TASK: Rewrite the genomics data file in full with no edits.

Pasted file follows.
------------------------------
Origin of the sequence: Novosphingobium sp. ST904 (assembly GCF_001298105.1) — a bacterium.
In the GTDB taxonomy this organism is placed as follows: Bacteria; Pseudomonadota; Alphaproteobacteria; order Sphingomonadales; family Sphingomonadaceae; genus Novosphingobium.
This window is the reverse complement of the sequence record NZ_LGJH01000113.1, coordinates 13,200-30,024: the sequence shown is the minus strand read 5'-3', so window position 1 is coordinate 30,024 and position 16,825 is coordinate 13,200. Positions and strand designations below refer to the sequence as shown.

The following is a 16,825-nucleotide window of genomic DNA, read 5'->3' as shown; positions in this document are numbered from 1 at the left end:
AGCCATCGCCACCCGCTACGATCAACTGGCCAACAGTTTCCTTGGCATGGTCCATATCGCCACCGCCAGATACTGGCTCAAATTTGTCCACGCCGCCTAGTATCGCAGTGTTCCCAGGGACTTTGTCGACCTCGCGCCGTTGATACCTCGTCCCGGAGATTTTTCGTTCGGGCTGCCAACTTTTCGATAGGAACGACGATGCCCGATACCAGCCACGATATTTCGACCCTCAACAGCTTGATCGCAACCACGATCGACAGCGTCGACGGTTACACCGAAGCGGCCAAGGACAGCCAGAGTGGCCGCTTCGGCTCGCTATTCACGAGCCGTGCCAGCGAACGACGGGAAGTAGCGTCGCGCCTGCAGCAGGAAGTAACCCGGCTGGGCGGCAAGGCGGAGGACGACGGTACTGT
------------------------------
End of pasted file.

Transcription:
Origin of the sequence: Novosphingobium sp. ST904 (assembly GCF_001298105.1) — a bacterium.
In the GTDB taxonomy this organism is placed as follows: Bacteria; Pseudomonadota; Alphaproteobacteria; order Sphingomonadales; family Sphingomonadaceae; genus Novosphingobium.
This window is the reverse complement of the sequence record NZ_LGJH01000113.1, coordinates 13,200-30,024: the sequence shown is the minus strand read 5'-3', so window position 1 is coordinate 30,024 and position 16,825 is coordinate 13,200. Positions and strand designations below refer to the sequence as shown.

The following is a 16,825-nucleotide window of genomic DNA, read 5'->3' as shown; positions in this document are numbered from 1 at the left end:
AGCCATCGCCACCCGCTACGATCAACTGGCCAACAGTTTCCTTGGCATGGTCCATATCGCCACCGCCAGATACTGGCTCAAATTTGTCCACGCCGCCTAGTATCGCAGTGTTCCCAGGGACTTTGTCGACCTCGCGCCGTTGATACCTCGTCCCGGAGATTTTTCGTTCGGGCTGCCAACTTTTCGATAGGAACGACGATGCCCGATACCAGCCACGATATTTCGACCCTCAACAGCTTGATCGCAACCACGATCGACAGCGTCGACGGTTACACCGAAGCGGCCAAGGACAGCCAGAGTGGCCGCTTCGGCTCGCTATTCACGAGCCGTGCCAGCGAACGACGGGAAGTAGCGTCGCGCCTGCAGCAGGAAGTAACCCGGCTGGGCGGCAAGGCGGAGGACGACGGTACTGT